Councillors hear more concerns on high school budget cuts

City councillors Tito Jackson and Annissa Essaibi-George (center, top) listened as parents, students and educators discussed proposed budget cuts to Boston high schools. Maddie Kilgannon photo

Parents, students, and educators gathered at Dorchester’s Kroc Center on Wednesday evening to discuss the proposed Boston Public School budget for the upcoming year, which include across-the-board cuts to the city's high schools. Boston City Councillors Tito Jackson and Annissa Essaibi-George, who co-chair the Committee on Education, have scheduled ten Town Hall meetings by council district. The first was held last week at Boston Latin School.

About 25 people attended Wednesday’s session, which was billed as a meeting for residents of District 7, which includes parts of Dorchester and Roxbury.

The two councillors began the meeting by stressing that their purpose was to hear directly from the community and less to share their own thoughts.

One of the parents who spoke was Kerry Fletcher, who has two daughters at Boston Latin Academy, which is expected to see a $500,000 cut to its budget. Fletcher shared that the school’s administration has plans to lose both the Arabic program and one math teacher who teaches both 7th and 8th grade. The budget cuts add up to the loss of five full-time positions from the school, she said. No money is budgeted for school supplies next year, she said, leaving that burden to fall on individuals.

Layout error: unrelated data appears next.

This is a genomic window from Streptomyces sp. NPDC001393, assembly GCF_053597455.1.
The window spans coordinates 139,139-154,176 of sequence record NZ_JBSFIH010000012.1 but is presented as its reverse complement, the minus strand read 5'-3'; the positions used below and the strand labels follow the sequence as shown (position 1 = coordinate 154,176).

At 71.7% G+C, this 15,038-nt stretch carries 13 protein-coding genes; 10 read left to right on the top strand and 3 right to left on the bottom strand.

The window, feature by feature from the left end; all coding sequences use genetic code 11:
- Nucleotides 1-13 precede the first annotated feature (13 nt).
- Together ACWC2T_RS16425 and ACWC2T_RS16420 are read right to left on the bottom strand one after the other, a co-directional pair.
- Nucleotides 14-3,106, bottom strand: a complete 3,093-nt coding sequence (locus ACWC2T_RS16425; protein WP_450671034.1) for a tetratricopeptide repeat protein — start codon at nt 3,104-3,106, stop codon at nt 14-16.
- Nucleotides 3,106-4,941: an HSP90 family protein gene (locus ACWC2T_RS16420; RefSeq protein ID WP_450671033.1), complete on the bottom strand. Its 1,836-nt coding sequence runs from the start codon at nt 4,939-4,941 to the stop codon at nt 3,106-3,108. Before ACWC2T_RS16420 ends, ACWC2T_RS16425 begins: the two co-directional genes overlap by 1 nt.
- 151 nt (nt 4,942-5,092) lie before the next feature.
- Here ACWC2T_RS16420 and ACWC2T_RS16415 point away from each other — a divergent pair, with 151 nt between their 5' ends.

Troy Henniger, who was appointed Headmaster of Latin Academy in 2015, is also serving as head of the History department. The school also does not currently have a head of the Arts department.

“Without a department head,” she said, “there is no one to structure the programs.”

Brenda Chaney, who recently retired from teaching at the O’Bryant School of Math and Science, said that budget cuts there will result in six faculty positions being cut from the school. Two science teachers are retiring this year, and at this time the administration does not plan on hiring replacements.

It was stressed time and time again that schools were not just losing beloved teachers and essential programs, but they were also losing their identities as a direct result of the steep cuts.

Snowden International will lose their Japanese language program, the O’Bryant will lose some science classes, and Boston Community Leadership Academy will be losing its leadership curriculum.
Schools, across the board, are being stripped down to the bones.

Frustration was also expressed at the disparity in funding between charter and public schools.
Paula Bulls, a teacher at Brighton High School, said that in the last month her school received five new students from charter schools.

“The timing is not surprising,” she said. “It’s right on time for testing season.”

Last year between January and June Brighton High received roughly fifty students who had left charter schools, Bulls claimed.

Students from Charlestown High School’s Diploma Plus program were also on hand at this meeting. Diploma Plus focuses on under-accredited students older than 16. It provides an alternative to dropping out of school completely by creating a curriculum that goes at each individual student’s own pace.

There are currently about fifty students in the program at Charlestown. The program is slated to be cut next year to account for an anticipated $600,000 slash to the high school’s budget. The program costs $500,000 to run.

Councillor Jackson, towards the end of the meeting said noted that prisoners at South Bay House of Corrections cost $50,000 per person to house annually.

“The BPS students get $18,900,” said Jackson.

“Your condition is not your conclusion,” he continued, adding: “I hope that I am speaking directly to the budget on that one.”

Future town hall meetings on the subject are set for Thurs., March 10 at the Mattapan branch of the BPL, 1350 Blue Hill Ave. at 6 p.m.; and Mon., March 14 at 6:30 p.m. at the Adams Street BPL, 690 Adams St.



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